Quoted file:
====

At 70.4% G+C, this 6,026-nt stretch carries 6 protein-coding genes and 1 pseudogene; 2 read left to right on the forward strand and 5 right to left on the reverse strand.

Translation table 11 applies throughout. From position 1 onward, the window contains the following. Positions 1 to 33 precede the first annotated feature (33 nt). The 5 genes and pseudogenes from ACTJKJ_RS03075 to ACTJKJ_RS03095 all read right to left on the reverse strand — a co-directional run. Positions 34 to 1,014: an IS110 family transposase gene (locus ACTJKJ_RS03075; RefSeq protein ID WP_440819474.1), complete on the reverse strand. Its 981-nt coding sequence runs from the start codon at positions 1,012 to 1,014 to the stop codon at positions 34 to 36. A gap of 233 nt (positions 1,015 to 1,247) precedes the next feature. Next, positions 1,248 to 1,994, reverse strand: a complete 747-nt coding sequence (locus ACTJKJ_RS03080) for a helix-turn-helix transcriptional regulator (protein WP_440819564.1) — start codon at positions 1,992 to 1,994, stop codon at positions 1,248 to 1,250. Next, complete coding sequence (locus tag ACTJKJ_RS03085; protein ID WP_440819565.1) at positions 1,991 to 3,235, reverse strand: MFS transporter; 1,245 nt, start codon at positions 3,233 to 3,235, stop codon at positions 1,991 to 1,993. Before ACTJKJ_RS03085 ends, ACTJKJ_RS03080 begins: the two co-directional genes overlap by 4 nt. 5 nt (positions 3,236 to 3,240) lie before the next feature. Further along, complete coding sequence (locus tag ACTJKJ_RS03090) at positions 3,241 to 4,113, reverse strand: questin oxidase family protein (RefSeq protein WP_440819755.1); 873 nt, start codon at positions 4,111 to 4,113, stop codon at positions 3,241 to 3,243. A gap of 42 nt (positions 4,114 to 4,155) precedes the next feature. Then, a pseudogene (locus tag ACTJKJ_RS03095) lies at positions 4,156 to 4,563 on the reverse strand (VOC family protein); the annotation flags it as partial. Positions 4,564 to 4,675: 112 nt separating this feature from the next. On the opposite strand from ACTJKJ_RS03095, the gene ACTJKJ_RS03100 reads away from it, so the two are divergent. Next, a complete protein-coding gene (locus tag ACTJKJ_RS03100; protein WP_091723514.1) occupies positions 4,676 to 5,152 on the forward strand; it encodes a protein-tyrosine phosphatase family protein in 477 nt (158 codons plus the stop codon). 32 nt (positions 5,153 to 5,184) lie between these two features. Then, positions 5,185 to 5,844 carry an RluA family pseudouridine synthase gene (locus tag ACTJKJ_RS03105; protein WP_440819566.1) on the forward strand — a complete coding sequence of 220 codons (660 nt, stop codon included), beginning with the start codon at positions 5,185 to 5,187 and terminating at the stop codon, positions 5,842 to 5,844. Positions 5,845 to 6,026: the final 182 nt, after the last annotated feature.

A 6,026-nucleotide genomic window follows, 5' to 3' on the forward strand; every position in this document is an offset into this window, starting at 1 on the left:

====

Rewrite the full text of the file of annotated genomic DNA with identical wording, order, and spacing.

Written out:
At 70.4% G+C, this 6,026-nt stretch carries 6 protein-coding genes and 1 pseudogene; 2 read left to right on the forward strand and 5 right to left on the reverse strand.

Translation table 11 applies throughout. From position 1 onward, the window contains the following. Positions 1 to 33 precede the first annotated feature (33 nt). The 5 genes and pseudogenes from ACTJKJ_RS03075 to ACTJKJ_RS03095 all read right to left on the reverse strand — a co-directional run. Positions 34 to 1,014: an IS110 family transposase gene (locus ACTJKJ_RS03075; RefSeq protein ID WP_440819474.1), complete on the reverse strand. Its 981-nt coding sequence runs from the start codon at positions 1,012 to 1,014 to the stop codon at positions 34 to 36. A gap of 233 nt (positions 1,015 to 1,247) precedes the next feature. Next, positions 1,248 to 1,994, reverse strand: a complete 747-nt coding sequence (locus ACTJKJ_RS03080) for a helix-turn-helix transcriptional regulator (protein WP_440819564.1) — start codon at positions 1,992 to 1,994, stop codon at positions 1,248 to 1,250. Next, complete coding sequence (locus tag ACTJKJ_RS03085; protein ID WP_440819565.1) at positions 1,991 to 3,235, reverse strand: MFS transporter; 1,245 nt, start codon at positions 3,233 to 3,235, stop codon at positions 1,991 to 1,993. Before ACTJKJ_RS03085 ends, ACTJKJ_RS03080 begins: the two co-directional genes overlap by 4 nt. 5 nt (positions 3,236 to 3,240) lie before the next feature. Further along, complete coding sequence (locus tag ACTJKJ_RS03090) at positions 3,241 to 4,113, reverse strand: questin oxidase family protein (RefSeq protein WP_440819755.1); 873 nt, start codon at positions 4,111 to 4,113, stop codon at positions 3,241 to 3,243. A gap of 42 nt (positions 4,114 to 4,155) precedes the next feature. Then, a pseudogene (locus tag ACTJKJ_RS03095) lies at positions 4,156 to 4,563 on the reverse strand (VOC family protein); the annotation flags it as partial. Positions 4,564 to 4,675: 112 nt separating this feature from the next. On the opposite strand from ACTJKJ_RS03095, the gene ACTJKJ_RS03100 reads away from it, so the two are divergent. Next, a complete protein-coding gene (locus tag ACTJKJ_RS03100; protein WP_091723514.1) occupies positions 4,676 to 5,152 on the forward strand; it encodes a protein-tyrosine phosphatase family protein in 477 nt (158 codons plus the stop codon). 32 nt (positions 5,153 to 5,184) lie between these two features. Then, positions 5,185 to 5,844 carry an RluA family pseudouridine synthase gene (locus tag ACTJKJ_RS03105; protein WP_440819566.1) on the forward strand — a complete coding sequence of 220 codons (660 nt, stop codon included), beginning with the start codon at positions 5,185 to 5,187 and terminating at the stop codon, positions 5,842 to 5,844. Positions 5,845 to 6,026: the final 182 nt, after the last annotated feature.

A 6,026-nucleotide genomic window follows, 5' to 3' on the forward strand; every position in this document is an offset into this window, starting at 1 on the left: